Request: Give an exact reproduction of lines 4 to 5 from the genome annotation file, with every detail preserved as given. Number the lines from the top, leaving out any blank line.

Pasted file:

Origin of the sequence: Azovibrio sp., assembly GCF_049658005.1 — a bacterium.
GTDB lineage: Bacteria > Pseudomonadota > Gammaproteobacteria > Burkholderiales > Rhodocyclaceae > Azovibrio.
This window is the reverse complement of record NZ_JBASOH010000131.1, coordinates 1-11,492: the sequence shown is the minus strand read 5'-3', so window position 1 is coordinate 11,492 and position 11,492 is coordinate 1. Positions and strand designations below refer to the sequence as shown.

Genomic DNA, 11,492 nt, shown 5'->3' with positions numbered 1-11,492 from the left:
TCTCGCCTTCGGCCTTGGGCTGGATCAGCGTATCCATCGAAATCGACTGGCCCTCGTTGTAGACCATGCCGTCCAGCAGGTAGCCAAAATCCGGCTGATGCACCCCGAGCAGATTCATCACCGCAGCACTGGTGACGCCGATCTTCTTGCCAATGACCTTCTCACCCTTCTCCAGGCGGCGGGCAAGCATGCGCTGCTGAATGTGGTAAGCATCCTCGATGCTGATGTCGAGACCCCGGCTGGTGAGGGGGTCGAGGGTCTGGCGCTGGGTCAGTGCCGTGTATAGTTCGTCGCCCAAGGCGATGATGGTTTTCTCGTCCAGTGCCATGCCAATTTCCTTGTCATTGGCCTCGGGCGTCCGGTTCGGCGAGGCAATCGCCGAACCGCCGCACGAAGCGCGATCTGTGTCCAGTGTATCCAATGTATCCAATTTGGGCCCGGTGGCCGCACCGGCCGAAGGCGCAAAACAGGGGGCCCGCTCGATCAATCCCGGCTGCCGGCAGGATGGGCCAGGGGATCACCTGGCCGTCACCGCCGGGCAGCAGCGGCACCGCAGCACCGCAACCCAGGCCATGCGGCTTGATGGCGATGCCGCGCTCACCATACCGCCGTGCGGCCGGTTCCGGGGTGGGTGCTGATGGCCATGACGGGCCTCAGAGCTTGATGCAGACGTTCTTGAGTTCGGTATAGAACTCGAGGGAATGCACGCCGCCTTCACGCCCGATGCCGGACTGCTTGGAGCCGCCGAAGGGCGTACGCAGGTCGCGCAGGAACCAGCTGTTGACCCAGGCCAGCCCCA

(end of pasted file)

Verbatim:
Genomic DNA, 11,492 nt, shown 5'->3' with positions numbered 1-11,492 from the left:
TCTCGCCTTCGGCCTTGGGCTGGATCAGCGTATCCATCGAAATCGACTGGCCCTCGTTGTAGACCATGCCGTCCAGCAGGTAGCCAAAATCCGGCTGATGCACCCCGAGCAGATTCATCACCGCAGCACTGGTGACGCCGATCTTCTTGCCAATGACCTTCTCACCCTTCTCCAGGCGGCGGGCAAGCATGCGCTGCTGAATGTGGTAAGCATCCTCGATGCTGATGTCGAGACCCCGGCTGGTGAGGGGGTCGAGGGTCTGGCGCTGGGTCAGTGCCGTGTATAGTTCGTCGCCCAAGGCGATGATGGTTTTCTCGTCCAGTGCCATGCCAATTTCCTTGTCATTGGCCTCGGGCGTCCGGTTCGGCGAGGCAATCGCCGAACCGCCGCACGAAGCGCGATCTGTGTCCAGTGTATCCAATGTATCCAATTTGGGCCCGGTGGCCGCACCGGCCGAAGGCGCAAAACAGGGGGCCCGCTCGATCAATCCCGGCTGCCGGCAGGATGGGCCAGGGGATCACCTGGCCGTCACCGCCGGGCAGCAGCGGCACCGCAGCACCGCAACCCAGGCCATGCGGCTTGATGGCGATGCCGCGCTCACCATACCGCCGTGCGGCCGGTTCCGGGGTGGGTGCTGATGGCCATGACGGGCCTCAGAGCTTGATGCAGACGTTCTTGAGTTCGGTATAGAACTCGAGGGAATGCACGCCGCCTTCACGCCCGATGCCGGACTGCTTGGAGCCGCCGAAGGGCGTACGCAGGTCGCGCAGGAACCAGCTGTTGACCCAGGCCAGCCCCA